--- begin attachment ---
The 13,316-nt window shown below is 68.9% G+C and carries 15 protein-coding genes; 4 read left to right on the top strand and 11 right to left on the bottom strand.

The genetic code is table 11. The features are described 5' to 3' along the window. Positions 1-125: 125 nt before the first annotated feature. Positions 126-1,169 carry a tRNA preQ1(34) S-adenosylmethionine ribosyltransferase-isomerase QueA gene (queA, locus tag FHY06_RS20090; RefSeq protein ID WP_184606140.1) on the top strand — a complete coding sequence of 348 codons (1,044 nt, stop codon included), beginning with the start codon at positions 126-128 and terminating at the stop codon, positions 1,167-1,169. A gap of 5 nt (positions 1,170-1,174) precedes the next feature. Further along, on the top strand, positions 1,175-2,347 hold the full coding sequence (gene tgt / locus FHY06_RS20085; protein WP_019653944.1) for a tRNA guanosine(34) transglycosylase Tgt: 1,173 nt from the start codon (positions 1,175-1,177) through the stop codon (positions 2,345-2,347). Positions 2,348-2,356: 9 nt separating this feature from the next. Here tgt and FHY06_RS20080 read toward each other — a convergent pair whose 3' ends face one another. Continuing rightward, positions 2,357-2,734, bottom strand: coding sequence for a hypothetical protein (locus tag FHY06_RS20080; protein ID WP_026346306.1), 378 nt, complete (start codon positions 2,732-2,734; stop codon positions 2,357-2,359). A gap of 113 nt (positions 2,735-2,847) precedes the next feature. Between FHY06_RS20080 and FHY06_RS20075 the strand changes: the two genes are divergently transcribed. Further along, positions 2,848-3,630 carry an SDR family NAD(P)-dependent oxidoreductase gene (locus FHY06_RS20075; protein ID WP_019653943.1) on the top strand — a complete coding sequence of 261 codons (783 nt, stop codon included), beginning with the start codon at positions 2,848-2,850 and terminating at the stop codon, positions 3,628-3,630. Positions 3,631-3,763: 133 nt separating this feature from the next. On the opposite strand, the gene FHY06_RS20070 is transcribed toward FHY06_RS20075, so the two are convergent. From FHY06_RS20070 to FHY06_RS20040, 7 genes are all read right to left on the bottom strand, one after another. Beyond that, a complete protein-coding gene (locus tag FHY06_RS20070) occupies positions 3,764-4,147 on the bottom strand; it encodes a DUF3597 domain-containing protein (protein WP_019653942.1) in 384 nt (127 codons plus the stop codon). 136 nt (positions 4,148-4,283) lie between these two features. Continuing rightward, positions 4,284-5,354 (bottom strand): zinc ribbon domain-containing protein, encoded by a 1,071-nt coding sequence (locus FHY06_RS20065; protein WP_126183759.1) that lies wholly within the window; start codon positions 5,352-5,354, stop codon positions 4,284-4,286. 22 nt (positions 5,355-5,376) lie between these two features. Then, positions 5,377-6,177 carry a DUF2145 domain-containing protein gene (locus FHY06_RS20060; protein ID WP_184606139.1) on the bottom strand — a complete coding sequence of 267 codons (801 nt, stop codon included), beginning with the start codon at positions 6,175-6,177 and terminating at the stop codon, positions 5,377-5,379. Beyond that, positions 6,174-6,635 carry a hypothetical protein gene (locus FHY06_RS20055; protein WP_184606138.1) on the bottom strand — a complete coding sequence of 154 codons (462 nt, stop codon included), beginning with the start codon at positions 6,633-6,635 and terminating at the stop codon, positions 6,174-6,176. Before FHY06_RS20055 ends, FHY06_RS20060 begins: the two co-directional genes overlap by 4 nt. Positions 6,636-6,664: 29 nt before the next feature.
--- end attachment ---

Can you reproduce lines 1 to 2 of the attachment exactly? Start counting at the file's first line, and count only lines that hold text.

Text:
The 13,316-nt window shown below is 68.9% G+C and carries 15 protein-coding genes; 4 read left to right on the top strand and 11 right to left on the bottom strand.

The genetic code is table 11. The features are described 5' to 3' along the window. Positions 1-125: 125 nt before the first annotated feature. Positions 126-1,169 carry a tRNA preQ1(34) S-adenosylmethionine ribosyltransferase-isomerase QueA gene (queA, locus tag FHY06_RS20090; RefSeq protein ID WP_184606140.1) on the top strand — a complete coding sequence of 348 codons (1,044 nt, stop codon included), beginning with the start codon at positions 126-128 and terminating at the stop codon, positions 1,167-1,169. A gap of 5 nt (positions 1,170-1,174) precedes the next feature. Further along, on the top strand, positions 1,175-2,347 hold the full coding sequence (gene tgt / locus FHY06_RS20085; protein WP_019653944.1) for a tRNA guanosine(34) transglycosylase Tgt: 1,173 nt from the start codon (positions 1,175-1,177) through the stop codon (positions 2,345-2,347). Positions 2,348-2,356: 9 nt separating this feature from the next. Here tgt and FHY06_RS20080 read toward each other — a convergent pair whose 3' ends face one another. Continuing rightward, positions 2,357-2,734, bottom strand: coding sequence for a hypothetical protein (locus tag FHY06_RS20080; protein ID WP_026346306.1), 378 nt, complete (start codon positions 2,732-2,734; stop codon positions 2,357-2,359). A gap of 113 nt (positions 2,735-2,847) precedes the next feature. Between FHY06_RS20080 and FHY06_RS20075 the strand changes: the two genes are divergently transcribed. Further along, positions 2,848-3,630 carry an SDR family NAD(P)-dependent oxidoreductase gene (locus FHY06_RS20075; protein ID WP_019653943.1) on the top strand — a complete coding sequence of 261 codons (783 nt, stop codon included), beginning with the start codon at positions 2,848-2,850 and terminating at the stop codon, positions 3,628-3,630. Positions 3,631-3,763: 133 nt separating this feature from the next. On the opposite strand, the gene FHY06_RS20070 is transcribed toward FHY06_RS20075, so the two are convergent. From FHY06_RS20070 to FHY06_RS20040, 7 genes are all read right to left on the bottom strand, one after another. Beyond that, a complete protein-coding gene (locus tag FHY06_RS20070) occupies positions 3,764-4,147 on the bottom strand; it encodes a DUF3597 domain-containing protein (protein WP_019653942.1) in 384 nt (127 codons plus the stop codon). 136 nt (positions 4,148-4,283) lie between these two features. Continuing rightward, positions 4,284-5,354 (bottom strand): zinc ribbon domain-containing protein, encoded by a 1,071-nt coding sequence (locus FHY06_RS20065; protein WP_126183759.1) that lies wholly within the window; start codon positions 5,352-5,354, stop codon positions 4,284-4,286. 22 nt (positions 5,355-5,376) lie between these two features. Then, positions 5,377-6,177 carry a DUF2145 domain-containing protein gene (locus FHY06_RS20060; protein ID WP_184606139.1) on the bottom strand — a complete coding sequence of 267 codons (801 nt, stop codon included), beginning with the start codon at positions 6,175-6,177 and terminating at the stop codon, positions 5,377-5,379. Beyond that, positions 6,174-6,635 carry a hypothetical protein gene (locus FHY06_RS20055; protein WP_184606138.1) on the bottom strand — a complete coding sequence of 154 codons (462 nt, stop codon included), beginning with the start codon at positions 6,633-6,635 and terminating at the stop codon, positions 6,174-6,176. Before FHY06_RS20055 ends, FHY06_RS20060 begins: the two co-directional genes overlap by 4 nt. Positions 6,636-6,664: 29 nt before the next feature.